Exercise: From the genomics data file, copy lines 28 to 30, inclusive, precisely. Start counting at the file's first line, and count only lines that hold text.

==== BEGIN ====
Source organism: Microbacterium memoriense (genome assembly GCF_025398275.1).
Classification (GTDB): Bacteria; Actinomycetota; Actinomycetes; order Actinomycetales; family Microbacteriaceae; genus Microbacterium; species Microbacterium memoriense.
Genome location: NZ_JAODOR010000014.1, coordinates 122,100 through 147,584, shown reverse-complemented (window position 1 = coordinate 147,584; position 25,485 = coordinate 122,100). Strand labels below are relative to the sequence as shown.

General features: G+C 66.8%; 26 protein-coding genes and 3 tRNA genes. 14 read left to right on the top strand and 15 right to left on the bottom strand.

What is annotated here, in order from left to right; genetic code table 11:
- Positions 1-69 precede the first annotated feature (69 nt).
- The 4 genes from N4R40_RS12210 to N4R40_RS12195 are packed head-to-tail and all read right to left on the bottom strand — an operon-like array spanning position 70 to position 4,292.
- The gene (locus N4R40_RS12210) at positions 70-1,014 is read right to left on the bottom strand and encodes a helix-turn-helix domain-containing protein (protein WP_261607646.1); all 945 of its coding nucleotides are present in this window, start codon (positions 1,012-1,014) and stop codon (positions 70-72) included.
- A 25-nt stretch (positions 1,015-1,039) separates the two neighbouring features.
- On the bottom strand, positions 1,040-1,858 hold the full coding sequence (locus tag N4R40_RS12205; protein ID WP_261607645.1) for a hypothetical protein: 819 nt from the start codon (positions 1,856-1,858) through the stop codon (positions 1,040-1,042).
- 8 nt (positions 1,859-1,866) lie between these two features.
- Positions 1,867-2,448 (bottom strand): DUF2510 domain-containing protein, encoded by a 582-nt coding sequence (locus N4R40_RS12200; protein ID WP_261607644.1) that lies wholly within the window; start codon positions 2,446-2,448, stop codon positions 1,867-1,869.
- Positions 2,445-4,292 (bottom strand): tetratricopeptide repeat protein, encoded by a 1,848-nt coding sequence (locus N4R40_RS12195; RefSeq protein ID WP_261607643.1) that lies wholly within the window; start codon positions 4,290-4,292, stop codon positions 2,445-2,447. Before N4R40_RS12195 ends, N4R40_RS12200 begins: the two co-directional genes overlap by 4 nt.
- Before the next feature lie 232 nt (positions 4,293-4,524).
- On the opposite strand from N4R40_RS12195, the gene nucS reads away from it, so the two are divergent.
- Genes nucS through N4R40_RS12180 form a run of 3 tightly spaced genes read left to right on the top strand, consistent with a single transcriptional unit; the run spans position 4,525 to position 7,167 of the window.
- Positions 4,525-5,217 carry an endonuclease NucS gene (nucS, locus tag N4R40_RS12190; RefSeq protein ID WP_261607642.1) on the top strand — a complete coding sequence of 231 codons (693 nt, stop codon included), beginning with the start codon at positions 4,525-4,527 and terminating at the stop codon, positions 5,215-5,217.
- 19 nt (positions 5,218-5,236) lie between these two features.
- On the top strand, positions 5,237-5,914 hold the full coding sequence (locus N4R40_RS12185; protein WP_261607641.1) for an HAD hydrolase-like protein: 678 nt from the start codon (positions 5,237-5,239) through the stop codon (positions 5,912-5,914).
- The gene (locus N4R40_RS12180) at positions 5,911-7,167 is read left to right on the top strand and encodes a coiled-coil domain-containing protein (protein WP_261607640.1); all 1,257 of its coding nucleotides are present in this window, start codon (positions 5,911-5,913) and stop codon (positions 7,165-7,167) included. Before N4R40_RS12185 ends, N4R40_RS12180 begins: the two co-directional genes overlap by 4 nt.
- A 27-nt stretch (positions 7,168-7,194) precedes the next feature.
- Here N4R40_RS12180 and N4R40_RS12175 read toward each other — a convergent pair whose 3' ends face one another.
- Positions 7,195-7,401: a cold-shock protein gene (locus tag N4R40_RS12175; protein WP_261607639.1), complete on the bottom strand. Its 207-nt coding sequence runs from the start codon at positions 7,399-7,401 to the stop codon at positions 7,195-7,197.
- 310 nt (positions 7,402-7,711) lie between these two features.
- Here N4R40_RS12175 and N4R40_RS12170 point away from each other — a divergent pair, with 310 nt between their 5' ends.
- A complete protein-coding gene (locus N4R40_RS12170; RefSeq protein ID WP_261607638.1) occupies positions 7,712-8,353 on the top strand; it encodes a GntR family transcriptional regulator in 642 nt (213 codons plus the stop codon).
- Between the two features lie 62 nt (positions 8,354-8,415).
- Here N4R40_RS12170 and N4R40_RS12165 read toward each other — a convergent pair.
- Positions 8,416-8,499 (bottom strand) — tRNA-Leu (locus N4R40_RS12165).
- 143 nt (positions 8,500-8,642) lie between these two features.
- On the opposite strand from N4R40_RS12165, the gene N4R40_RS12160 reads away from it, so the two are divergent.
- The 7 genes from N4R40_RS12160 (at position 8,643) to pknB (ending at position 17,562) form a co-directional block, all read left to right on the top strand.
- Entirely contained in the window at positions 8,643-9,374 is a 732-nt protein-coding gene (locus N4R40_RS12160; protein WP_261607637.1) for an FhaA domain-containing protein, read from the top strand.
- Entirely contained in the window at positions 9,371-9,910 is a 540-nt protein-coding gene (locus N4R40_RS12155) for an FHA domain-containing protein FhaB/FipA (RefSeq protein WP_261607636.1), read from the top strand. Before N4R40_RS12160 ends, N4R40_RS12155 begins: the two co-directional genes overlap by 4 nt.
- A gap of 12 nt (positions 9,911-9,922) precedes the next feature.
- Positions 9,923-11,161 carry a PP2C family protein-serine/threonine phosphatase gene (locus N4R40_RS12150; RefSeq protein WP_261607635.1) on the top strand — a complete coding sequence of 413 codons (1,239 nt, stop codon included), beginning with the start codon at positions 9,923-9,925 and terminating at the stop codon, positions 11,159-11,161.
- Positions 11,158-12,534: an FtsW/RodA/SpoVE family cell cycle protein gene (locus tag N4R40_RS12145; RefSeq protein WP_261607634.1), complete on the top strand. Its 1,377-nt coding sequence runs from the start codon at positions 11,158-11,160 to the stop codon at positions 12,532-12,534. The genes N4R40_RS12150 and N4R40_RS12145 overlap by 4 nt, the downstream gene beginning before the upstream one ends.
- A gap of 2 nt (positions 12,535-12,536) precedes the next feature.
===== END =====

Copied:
- Here N4R40_RS12170 and N4R40_RS12165 read toward each other — a convergent pair.
- Positions 8,416-8,499 (bottom strand) — tRNA-Leu (locus N4R40_RS12165).
- 143 nt (positions 8,500-8,642) lie between these two features.